Quito, May 25 (EFE).- A tortoise of a species that was considered extinct more than 100 years ago has been discovered on Fernandina, the westernmost island of Ecuador’s Galapagos archipelago, the directorate of the Galapagos National Park (PNG) announced on Tuesday.
The discovery offers the international scientific community the possibility of restoring the population of these tortoises, currently only present in this archipelago, PNG director Danny Rueda said.
Ecuador’s environment ministry said in a statement that two years ago, researchers from PNG, which is attached to the ministry, and United States nonprofit Galapagos Conservancy, found a giant adult female tortoise on Fernandina Island.
Yale University conducted genetic studies and a DNA comparison with another specimen extracted from the island in 1906, following which it was determined that the female belongs to the “Chelonoidis phantasticus” species, considered to be extinct for more than a century.
Washington Tapia, director of Galapagos Conservancy, told EFE that the tortoise was found in 2019 and moved to PNG’s Giant Tortoise Breeding Center on Santa Cruz Island in the center of the archipelago.
Tapia said that “Fernanda,” the name given to the tortoise, weighed little when found in its habitat but had gained weight since being in captivity and was in good health.
He added that there was great hope of finding another specimen of the same species, which could mean that a captive-breeding program could be launched to repopulate its native island.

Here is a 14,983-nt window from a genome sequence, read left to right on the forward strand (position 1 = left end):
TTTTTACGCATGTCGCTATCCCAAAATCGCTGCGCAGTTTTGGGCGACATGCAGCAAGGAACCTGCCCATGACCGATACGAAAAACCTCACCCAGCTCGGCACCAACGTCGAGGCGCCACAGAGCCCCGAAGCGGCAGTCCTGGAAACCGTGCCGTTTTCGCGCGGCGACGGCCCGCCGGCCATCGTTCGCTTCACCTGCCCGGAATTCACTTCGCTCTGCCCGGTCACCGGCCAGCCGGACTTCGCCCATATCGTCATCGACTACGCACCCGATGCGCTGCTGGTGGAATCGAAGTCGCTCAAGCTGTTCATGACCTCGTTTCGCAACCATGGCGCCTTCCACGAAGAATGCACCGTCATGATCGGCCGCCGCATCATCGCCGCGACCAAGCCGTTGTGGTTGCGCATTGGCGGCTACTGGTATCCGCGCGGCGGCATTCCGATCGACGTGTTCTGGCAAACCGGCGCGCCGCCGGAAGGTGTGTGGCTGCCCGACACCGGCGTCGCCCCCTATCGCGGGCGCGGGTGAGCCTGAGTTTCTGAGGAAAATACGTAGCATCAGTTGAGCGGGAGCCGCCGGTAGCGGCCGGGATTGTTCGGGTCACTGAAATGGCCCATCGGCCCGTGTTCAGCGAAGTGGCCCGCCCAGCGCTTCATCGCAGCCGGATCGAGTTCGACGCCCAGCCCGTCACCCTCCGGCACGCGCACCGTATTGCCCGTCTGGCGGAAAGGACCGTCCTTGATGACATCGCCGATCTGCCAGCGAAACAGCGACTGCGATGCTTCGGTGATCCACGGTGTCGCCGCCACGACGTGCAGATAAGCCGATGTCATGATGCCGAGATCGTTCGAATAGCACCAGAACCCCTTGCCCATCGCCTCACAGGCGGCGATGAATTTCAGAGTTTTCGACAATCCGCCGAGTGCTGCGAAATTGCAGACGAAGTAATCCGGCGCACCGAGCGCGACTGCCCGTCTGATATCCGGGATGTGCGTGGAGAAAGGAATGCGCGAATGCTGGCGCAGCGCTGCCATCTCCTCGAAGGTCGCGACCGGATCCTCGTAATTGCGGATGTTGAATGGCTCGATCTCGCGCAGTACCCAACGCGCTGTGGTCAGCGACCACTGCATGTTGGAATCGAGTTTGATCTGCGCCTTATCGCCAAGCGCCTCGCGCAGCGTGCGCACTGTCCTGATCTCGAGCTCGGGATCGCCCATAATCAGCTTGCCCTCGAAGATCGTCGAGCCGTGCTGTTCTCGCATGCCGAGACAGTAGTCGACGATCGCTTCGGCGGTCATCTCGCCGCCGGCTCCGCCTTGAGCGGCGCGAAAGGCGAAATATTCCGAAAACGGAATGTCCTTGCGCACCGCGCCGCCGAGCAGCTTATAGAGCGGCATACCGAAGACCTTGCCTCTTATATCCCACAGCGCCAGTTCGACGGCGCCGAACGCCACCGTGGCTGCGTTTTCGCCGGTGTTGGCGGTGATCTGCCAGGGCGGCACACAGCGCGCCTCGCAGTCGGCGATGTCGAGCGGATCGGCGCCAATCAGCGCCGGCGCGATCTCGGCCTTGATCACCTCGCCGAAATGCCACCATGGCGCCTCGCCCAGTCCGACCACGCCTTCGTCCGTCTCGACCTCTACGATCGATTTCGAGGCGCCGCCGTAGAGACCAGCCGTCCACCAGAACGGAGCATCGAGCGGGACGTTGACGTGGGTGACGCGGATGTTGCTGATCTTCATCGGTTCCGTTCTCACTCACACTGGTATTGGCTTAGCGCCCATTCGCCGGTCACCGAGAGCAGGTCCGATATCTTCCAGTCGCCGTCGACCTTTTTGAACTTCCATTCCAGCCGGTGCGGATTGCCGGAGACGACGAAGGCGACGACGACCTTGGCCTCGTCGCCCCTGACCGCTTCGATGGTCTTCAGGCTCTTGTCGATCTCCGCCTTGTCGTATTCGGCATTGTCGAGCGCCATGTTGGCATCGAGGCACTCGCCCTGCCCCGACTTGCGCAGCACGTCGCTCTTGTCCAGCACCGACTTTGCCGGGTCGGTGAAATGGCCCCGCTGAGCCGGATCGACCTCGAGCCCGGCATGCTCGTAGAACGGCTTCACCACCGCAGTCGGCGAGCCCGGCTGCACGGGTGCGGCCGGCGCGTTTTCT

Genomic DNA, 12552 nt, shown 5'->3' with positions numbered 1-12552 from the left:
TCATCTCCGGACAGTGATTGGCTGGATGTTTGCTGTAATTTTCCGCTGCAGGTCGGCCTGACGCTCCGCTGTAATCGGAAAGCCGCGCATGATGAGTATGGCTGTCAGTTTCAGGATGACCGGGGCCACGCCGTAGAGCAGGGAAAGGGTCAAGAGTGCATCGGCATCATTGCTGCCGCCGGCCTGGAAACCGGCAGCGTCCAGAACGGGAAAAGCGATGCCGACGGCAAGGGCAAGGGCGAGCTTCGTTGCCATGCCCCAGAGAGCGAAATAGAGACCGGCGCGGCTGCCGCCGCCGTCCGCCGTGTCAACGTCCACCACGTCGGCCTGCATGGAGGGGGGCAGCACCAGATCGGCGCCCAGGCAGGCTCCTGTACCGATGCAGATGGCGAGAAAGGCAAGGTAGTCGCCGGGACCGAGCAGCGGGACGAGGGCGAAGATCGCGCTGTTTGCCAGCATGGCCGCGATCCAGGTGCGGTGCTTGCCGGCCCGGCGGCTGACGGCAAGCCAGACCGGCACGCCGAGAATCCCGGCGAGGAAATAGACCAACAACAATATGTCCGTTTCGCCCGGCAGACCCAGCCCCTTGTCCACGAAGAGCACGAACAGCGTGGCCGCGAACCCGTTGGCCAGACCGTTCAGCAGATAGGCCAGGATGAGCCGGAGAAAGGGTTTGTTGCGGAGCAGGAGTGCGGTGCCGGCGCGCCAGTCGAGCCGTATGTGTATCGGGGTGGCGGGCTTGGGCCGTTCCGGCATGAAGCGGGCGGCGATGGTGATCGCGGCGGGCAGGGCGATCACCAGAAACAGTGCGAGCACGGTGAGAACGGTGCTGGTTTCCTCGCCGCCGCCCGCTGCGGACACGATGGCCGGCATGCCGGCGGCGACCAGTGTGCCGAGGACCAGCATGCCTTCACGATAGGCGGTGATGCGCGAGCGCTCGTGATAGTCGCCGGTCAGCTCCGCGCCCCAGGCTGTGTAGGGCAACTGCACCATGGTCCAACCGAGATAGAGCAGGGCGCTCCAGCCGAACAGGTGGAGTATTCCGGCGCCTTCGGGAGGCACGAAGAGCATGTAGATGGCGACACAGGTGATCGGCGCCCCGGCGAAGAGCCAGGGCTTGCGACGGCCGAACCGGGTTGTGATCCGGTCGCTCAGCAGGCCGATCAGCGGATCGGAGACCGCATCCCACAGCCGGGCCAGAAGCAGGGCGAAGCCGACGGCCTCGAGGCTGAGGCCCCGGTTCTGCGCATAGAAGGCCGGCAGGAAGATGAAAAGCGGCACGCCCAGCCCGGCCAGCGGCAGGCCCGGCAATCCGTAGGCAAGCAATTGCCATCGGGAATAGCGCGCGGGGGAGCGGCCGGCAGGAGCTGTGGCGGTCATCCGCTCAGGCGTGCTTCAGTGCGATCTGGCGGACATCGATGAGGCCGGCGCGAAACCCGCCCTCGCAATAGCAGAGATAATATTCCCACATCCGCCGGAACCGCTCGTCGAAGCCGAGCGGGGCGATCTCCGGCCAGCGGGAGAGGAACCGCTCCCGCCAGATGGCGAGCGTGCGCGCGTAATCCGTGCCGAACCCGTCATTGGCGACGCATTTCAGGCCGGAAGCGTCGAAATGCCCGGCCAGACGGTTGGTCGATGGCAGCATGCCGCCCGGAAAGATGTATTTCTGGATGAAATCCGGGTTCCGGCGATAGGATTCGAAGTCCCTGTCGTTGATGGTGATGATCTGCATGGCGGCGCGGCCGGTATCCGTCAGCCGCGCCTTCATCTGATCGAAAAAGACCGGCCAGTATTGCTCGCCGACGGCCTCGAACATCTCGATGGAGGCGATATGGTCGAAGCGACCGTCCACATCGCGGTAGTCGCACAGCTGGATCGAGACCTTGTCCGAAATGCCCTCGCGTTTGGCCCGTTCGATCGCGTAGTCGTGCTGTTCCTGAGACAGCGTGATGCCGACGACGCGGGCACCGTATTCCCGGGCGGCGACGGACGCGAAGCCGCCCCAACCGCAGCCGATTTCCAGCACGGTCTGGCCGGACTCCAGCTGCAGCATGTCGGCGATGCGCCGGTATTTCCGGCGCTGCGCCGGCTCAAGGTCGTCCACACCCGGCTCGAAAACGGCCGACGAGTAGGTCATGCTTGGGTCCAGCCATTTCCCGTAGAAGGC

Fernanda is an old tortoise, aged between 60, 80 or “maybe 100 years,” as it is very difficult to calculate the age of the Chelonia species, Tapia explained.
According to the expert, the carapace of the tortoise “measures just 54 centimeters, which is a small size, compared to the larger ones that can measure more than 1.5 meters in length.”
Vice President of Science and Conservation at Galapagos Conservancy, James Gibbs, said that “one of the greatest mysteries of Galapagos has been the giant tortoise on Fernandina Island. The rediscovery of this lost species may have occurred just in time to save it.”
“Now we urgently need to complete the search to find other tortoises,” Gibbs added.
Rueda said they “are planning a major expedition in the second half of this year” to Fernandina Island, where droppings have been found, which gives hope for the existence of other specimens of the species there.
The population of giant tortoises on the Galapagos Islands was devastated in the 19th century due to exploitation by whalers and buccaneers, although it could also have been affected by volcanic eruptions.
The Galápagos Islands, declared a Unesco World Heritage Site in 1978 because of its unique terrestrial and marine ecosystem, is located about 1,000 kilometers (620 miles) west of Ecuador’s Pacific coast.
The archipelago, made up of 13 large islands, 6 smaller ones and 42 islets, is considered a natural laboratory that allowed scientist Charles Darwin to develop his natural selection theory on species evolution. EFE